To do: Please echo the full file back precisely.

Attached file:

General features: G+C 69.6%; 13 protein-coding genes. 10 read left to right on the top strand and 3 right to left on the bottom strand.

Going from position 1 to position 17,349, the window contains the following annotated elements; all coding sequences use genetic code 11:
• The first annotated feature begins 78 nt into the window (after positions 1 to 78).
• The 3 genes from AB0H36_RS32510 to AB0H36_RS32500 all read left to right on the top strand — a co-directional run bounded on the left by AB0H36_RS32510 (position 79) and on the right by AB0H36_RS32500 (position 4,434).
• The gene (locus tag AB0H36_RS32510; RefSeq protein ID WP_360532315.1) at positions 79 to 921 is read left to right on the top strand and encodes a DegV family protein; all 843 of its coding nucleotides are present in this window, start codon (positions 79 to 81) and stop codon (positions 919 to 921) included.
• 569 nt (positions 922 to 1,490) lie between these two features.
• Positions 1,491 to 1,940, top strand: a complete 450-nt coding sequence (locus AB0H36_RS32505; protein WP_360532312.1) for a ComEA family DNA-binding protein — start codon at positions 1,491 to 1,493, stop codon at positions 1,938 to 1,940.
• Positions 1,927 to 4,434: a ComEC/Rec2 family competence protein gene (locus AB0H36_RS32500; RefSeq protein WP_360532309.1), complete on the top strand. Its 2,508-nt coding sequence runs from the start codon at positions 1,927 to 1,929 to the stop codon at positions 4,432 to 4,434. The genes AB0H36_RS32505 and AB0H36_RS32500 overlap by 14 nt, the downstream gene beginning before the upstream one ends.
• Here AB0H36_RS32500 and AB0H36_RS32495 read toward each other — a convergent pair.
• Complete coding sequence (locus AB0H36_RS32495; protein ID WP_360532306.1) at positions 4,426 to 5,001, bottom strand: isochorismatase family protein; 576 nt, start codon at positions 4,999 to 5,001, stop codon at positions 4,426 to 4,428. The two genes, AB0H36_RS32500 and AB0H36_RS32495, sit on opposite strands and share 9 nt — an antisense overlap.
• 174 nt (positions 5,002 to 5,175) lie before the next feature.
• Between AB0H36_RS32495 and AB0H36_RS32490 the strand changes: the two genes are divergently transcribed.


General features: G+C 69.6%; 13 protein-coding genes. 10 read left to right on the top strand and 3 right to left on the bottom strand.

Going from position 1 to position 17,349, the window contains the following annotated elements; all coding sequences use genetic code 11:
• The first annotated feature begins 78 nt into the window (after positions 1 to 78).
• The 3 genes from AB0H36_RS32510 to AB0H36_RS32500 all read left to right on the top strand — a co-directional run bounded on the left by AB0H36_RS32510 (position 79) and on the right by AB0H36_RS32500 (position 4,434).
• The gene (locus tag AB0H36_RS32510; RefSeq protein ID WP_360532315.1) at positions 79 to 921 is read left to right on the top strand and encodes a DegV family protein; all 843 of its coding nucleotides are present in this window, start codon (positions 79 to 81) and stop codon (positions 919 to 921) included.
• 569 nt (positions 922 to 1,490) lie between these two features.
• Positions 1,491 to 1,940, top strand: a complete 450-nt coding sequence (locus AB0H36_RS32505; protein WP_360532312.1) for a ComEA family DNA-binding protein — start codon at positions 1,491 to 1,493, stop codon at positions 1,938 to 1,940.
• Positions 1,927 to 4,434: a ComEC/Rec2 family competence protein gene (locus AB0H36_RS32500; RefSeq protein WP_360532309.1), complete on the top strand. Its 2,508-nt coding sequence runs from the start codon at positions 1,927 to 1,929 to the stop codon at positions 4,432 to 4,434. The genes AB0H36_RS32505 and AB0H36_RS32500 overlap by 14 nt, the downstream gene beginning before the upstream one ends.
• Here AB0H36_RS32500 and AB0H36_RS32495 read toward each other — a convergent pair.
• Complete coding sequence (locus AB0H36_RS32495; protein ID WP_360532306.1) at positions 4,426 to 5,001, bottom strand: isochorismatase family protein; 576 nt, start codon at positions 4,999 to 5,001, stop codon at positions 4,426 to 4,428. The two genes, AB0H36_RS32500 and AB0H36_RS32495, sit on opposite strands and share 9 nt — an antisense overlap.
• 174 nt (positions 5,002 to 5,175) lie before the next feature.
• Between AB0H36_RS32495 and AB0H36_RS32490 the strand changes: the two genes are divergently transcribed.